The dominant message about SA’s agriculture in the past few months has been of a thriving sector, having grown by 13.4% year on year in 2020 and expected to grow a further 7.6% in 2021. The large harvests of 2020 improved farmers’ finances and allowed some to replace old machinery. Tractor and combine harvester sales expanded by double digits in many months after mid-2020.

Yet, this is not a complete picture of the financial conditions in this sector. Rising input costs — higher feed prices for livestock and poultry and higher fuel, fertiliser and agrochemical costs for those in field crops and horticulture — are worth highlighting.

Relatively high grain and oilseed prices in a year of large harvests is uncommon. But the driving factors have not been the domestic supply conditions, as is typically the case. Rather, it is rising global prices that have supported local prices, as SA is a minor player in the global grain markets. Globally, grain and oilseed prices have been underpinned by rising demand from China and dryness in South America, which threatened the 2020/2021 harvest for the earlier part of 2021. SA livestock and poultry producers thus faced higher input costs and did not enjoy the windfall other farmers experienced.

However, the party is almost over for horticultural and field crop farmers too, not because of a fall in commodity prices but from a surge in input costs, which will pare the profits of the past season as many farmers embark on land preparation for the 2021/2022 production season. Regarding herbicides such as glyphosate, atrazine and metolachlor, prices were up by 99%, 33% and 32% respectively in September. The same trend persists in major fertilisers such as ammonium nitrate, urea and potassium chloride, the prices of which were up 107%, 58% and 125% respectively.

Beyond control

These increases are caused by supply constraints and disruptions in production lines in major global fertiliser and agrochemical producing countries such as China, India, the US, Russia and Canada. Rising shipping costs and oil prices have also been contributing factors, with firmer global demand from an expanding agricultural sector.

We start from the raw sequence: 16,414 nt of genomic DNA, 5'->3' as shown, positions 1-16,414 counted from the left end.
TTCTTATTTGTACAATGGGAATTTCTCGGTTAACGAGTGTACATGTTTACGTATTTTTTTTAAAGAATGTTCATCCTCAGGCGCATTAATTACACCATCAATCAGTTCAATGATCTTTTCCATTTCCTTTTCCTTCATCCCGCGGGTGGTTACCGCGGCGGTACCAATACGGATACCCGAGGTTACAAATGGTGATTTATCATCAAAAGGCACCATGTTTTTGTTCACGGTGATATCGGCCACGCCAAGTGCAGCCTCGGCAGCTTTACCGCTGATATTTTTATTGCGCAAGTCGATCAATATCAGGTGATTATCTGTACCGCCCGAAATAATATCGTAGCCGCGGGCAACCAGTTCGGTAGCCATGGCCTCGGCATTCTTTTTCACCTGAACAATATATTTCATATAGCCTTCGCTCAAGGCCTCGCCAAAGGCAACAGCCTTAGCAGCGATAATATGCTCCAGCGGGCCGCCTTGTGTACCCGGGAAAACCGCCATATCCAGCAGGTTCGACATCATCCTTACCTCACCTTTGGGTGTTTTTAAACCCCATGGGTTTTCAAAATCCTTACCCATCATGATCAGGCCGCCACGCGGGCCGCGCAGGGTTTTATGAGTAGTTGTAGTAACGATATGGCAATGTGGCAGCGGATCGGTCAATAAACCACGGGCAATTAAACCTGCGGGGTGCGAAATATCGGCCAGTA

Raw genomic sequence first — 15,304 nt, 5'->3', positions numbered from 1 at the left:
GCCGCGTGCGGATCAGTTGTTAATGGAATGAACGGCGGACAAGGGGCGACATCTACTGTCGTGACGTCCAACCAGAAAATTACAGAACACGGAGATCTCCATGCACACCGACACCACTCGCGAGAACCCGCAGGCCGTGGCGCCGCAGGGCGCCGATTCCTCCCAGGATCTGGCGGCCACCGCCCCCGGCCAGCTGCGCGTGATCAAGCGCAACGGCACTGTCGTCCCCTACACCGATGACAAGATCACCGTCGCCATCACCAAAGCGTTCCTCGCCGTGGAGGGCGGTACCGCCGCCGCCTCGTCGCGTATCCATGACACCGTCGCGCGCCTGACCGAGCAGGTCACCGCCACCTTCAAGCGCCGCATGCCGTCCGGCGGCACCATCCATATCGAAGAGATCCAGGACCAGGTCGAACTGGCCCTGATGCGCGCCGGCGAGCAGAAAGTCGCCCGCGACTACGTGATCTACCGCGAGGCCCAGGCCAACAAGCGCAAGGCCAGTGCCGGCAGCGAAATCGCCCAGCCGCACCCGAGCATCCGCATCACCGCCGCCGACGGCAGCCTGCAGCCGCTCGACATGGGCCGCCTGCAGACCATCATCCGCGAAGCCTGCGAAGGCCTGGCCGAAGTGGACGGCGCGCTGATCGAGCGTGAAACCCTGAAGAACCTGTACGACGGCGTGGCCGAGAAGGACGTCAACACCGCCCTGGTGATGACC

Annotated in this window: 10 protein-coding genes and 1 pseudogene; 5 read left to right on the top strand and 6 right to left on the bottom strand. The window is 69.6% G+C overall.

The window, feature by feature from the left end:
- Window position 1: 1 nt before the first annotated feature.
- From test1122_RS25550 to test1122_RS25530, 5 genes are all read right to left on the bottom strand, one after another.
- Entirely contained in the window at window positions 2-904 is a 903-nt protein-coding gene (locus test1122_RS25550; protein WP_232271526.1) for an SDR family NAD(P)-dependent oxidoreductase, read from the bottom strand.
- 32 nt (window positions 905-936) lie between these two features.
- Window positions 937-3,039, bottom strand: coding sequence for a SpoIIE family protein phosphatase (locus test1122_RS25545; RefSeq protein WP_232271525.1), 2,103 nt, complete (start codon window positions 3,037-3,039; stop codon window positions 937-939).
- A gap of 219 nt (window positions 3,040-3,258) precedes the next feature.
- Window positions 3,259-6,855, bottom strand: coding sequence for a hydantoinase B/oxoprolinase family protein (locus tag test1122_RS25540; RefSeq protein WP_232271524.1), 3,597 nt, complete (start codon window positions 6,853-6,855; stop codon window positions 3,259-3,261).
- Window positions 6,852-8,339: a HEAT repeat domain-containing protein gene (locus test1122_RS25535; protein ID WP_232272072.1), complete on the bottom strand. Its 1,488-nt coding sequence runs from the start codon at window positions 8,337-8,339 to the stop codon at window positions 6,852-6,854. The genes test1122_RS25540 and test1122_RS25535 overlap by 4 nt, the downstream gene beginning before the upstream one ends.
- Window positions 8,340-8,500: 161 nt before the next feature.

These headwinds are beyond the farmers’ control. SA imports about 80% of its annual fertiliser consumption and is a minor player globally, accounting for a mere 0.5%. Much of the fertiliser imported by SA is used in maize production, which accounts for 41% of consumption, the second-largest consumer being sugar cane at 18%. Fertiliser constitutes about 35% of grain farmers’ input costs and a substantial share in other agricultural commodities and crops.

From November 3, an additional cost to farmers will be rising fuel prices, with petrol and diesel set to rise by 98c/l and R1.41/l respectively. The key factors sustaining fuel prices at these higher levels are the somewhat weaker rand-dollar exchange rate combined with rising crude oil prices.

Fuel generally accounts for 11%-13% of grain and oilseed production costs. Fuel consumption is usually moderate throughout the year, with the highest periods during planting and harvesting, and we are in the planting phase. In terms of annual fuel usage, SA transports about 81% of maize, 76% of wheat and 69% of soya beans by road. On average, 75% of national grains and oilseeds are transported by road.

The agricultural sector is not in an entirely flowery state. Rising input costs for all farmers will squeeze profit margins in the 2021/2022 period. The only saving grace for those in field crops and horticulture would be if global commodity prices remain elevated as expected, though possibly lower than the levels at the start of 2021. All this should not be too great a concern for consumers in the near term because farmers are price-takers and cannot necessarily pass on costs to consumers, especially crop farmers. However, the story could be slightly different for poultry and livestock markets.

This essay first appeared on Business Day, 28 October 2021

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